Is Gluten Alone the Bad Guy? Surprising Finds About Wheat Proteins and Health

Wheat, barley, and rye contain gluten, which can lead to numerous health difficulties. However, scientists at Columbia University have discovered that non-gluten proteins found in these foods, especially wheat, could also cause immune reactions that may be dangerous to one’s well-being. This suggests that people suffering from celiac, a severe immune system reaction to gluten, might be reacting to other substances as well. Though more research is necessary to understand how the body processes these proteins, understanding this can help determine the cause of celiac and develop potential treatments.

Gluten and the Immune System

Gluten is responsible for approximately 75% of all proteins in wheat. The human body cannot use any of this protein. Although most people without celiac can tolerate gluten, they cannot digest it. Essentially, gluten holds no nutritional value for the majority of individuals, passing through the digestive tract without causing any changes.

However, those with celiac often experience stomach pain, anemia, and diarrhea when exposed to gluten. Moreover, it can lead to neurological issues. The Columbia University researchers discovered that many people with celiac who have dermatitis herpetiformis—an immune response rash linked to celiac—suffer from reactions to five groups of non-gluten wheat proteins. This means that even if gluten were removed from the wheat, these individuals would still experience health problems.

Identifying Immune Reactions

According to the researchers, “(people with celiac) exhibited significantly higher levels of antibody reactivity to non-gluten proteins (than people without celiac). The main immunoreactive non-gluten antibody target proteins were identified as serpins, purinins, α-amylase/protease inhibitors, globulins, and farinins.”

With this information, it’s important to understand what happens when the immune system reacts to gluten and similar proteins. The body mistakes gluten for an invading foreign substance and produces an immune response to attack it. For people with celiac, this leads to inflammation and damage to the small intestine, which impairs nutrient absorption and causes a range of symptoms. The fact that non-gluten proteins in wheat were found to elicit a similar response highlights the potential for these other proteins to contribute to or cause health difficulties as well.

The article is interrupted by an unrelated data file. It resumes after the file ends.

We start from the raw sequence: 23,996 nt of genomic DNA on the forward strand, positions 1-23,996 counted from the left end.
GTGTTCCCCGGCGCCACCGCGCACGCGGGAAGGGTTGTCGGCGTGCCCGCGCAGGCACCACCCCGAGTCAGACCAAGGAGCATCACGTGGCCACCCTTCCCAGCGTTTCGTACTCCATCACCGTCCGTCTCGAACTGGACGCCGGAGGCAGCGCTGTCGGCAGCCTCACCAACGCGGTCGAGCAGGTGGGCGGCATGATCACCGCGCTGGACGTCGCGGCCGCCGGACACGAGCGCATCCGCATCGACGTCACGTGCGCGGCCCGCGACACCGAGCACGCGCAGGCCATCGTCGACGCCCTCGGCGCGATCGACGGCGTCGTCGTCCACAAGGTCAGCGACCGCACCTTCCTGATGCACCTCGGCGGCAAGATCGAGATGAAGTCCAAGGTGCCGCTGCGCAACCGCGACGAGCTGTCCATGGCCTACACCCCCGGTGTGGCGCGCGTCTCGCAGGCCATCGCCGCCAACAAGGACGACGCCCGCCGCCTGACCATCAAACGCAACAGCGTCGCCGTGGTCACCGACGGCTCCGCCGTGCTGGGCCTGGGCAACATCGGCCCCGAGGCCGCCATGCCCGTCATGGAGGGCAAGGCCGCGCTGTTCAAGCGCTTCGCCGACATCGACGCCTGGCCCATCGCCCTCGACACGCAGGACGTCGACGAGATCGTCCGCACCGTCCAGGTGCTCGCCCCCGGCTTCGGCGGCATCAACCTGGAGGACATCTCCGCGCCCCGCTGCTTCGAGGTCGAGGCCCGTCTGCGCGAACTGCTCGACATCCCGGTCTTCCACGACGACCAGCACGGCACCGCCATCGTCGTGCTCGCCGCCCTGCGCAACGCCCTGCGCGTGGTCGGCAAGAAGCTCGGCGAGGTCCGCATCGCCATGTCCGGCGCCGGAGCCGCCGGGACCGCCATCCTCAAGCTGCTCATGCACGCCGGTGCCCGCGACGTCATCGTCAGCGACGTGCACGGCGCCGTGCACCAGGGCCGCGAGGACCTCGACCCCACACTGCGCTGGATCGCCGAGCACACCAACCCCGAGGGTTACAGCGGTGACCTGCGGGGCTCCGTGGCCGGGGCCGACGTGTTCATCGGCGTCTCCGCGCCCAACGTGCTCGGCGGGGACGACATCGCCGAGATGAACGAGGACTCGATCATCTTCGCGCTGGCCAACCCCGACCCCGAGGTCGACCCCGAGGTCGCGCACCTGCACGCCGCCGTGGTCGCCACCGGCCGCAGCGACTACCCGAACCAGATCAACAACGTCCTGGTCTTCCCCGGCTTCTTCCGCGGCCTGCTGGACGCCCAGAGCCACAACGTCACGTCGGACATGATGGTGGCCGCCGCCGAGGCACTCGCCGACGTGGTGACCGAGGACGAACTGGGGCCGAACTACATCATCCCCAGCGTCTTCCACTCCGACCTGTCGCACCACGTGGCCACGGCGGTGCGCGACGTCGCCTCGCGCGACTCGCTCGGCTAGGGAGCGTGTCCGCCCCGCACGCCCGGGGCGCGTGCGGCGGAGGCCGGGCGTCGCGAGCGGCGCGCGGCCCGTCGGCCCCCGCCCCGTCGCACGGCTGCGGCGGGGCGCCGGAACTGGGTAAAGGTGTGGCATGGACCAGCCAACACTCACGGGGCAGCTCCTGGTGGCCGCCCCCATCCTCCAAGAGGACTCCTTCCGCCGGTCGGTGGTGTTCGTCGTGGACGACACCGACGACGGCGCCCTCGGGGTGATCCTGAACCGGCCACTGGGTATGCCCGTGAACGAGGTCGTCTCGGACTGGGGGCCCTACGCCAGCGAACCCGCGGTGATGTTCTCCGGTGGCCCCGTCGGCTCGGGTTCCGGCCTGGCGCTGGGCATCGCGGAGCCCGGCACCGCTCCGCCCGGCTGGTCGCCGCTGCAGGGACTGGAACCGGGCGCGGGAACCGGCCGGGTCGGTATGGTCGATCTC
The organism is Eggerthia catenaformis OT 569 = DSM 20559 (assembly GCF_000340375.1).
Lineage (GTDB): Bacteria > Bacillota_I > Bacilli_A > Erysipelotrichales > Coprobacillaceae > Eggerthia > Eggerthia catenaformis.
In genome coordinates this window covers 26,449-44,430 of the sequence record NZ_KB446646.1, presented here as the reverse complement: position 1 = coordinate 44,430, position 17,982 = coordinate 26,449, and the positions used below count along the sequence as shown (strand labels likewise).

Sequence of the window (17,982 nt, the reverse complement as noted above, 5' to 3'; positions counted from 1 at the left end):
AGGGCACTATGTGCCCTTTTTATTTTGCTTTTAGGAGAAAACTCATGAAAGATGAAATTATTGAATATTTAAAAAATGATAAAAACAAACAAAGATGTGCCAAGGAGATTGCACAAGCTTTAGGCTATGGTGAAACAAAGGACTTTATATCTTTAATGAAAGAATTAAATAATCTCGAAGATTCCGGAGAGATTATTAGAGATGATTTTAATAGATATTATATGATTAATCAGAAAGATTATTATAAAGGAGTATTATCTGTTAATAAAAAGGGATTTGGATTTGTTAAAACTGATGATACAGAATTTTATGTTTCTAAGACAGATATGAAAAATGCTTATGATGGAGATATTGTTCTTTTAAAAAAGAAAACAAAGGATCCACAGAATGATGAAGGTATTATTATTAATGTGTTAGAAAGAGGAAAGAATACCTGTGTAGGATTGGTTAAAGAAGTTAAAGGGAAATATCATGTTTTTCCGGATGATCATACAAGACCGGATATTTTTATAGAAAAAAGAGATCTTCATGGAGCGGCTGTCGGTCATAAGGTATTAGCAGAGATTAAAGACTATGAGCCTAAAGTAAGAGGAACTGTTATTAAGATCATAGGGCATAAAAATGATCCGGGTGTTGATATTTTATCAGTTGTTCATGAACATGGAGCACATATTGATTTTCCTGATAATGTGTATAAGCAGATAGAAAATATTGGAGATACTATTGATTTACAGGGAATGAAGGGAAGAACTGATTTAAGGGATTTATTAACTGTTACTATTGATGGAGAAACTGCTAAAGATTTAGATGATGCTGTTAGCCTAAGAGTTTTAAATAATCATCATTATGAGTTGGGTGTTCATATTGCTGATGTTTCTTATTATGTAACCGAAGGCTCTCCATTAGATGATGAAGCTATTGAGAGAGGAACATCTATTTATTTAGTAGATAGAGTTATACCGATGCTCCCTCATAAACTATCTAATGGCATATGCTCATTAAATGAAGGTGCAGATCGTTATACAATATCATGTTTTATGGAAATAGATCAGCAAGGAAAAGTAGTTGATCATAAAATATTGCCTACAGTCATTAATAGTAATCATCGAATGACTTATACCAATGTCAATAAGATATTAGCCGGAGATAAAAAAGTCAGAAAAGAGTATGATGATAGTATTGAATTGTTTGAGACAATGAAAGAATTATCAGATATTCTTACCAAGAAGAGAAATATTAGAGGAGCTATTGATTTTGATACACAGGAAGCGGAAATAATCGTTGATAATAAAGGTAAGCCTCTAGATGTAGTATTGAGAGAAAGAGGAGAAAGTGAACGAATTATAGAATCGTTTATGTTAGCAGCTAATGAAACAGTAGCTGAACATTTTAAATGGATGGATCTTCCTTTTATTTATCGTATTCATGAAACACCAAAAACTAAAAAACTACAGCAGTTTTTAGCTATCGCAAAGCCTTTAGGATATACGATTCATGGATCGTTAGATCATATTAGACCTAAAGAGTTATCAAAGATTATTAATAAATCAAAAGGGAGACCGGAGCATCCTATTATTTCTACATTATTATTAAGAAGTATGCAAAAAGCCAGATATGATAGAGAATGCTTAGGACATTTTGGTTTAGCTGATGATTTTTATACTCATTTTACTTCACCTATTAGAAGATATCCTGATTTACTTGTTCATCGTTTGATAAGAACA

What Comes Next?

Studying these non-gluten proteins can offer a broader understanding of how our immune system reacts to certain foods. Learning more about what causes celiac and non-celiac gluten sensitivity can help develop new diagnostic tests and better treatment options for individuals dealing with these conditions.

More comprehensive testing for non-gluten proteins can help determine which individuals may experience adverse reactions to these proteins. This may provide new insights into the causes of other mysterious autoimmune conditions, such as irritable bowel syndrome (IBS) or inflammatory bowel disease (IBD), which are believed to have a genetic component.

Creating substitutes for those proteins in products, whether through genetic manipulation or selecting specific strains of wheat with a lesser concentration of the problematic proteins, may produce gluten-free products that are safe for a broader range of people to consume.


While gluten has long been known to cause health issues for many individuals, we must now consider the possibility that other proteins in wheat, barley, and rye may be just as harmful for some people. By expanding our knowledge about these proteins and how they interact with the human body, we can potentially identify new strategies for managing celiac disease and other autoimmune conditions. It may also help create safer, more accessible food options for those living with celiac or other autoimmune disorders.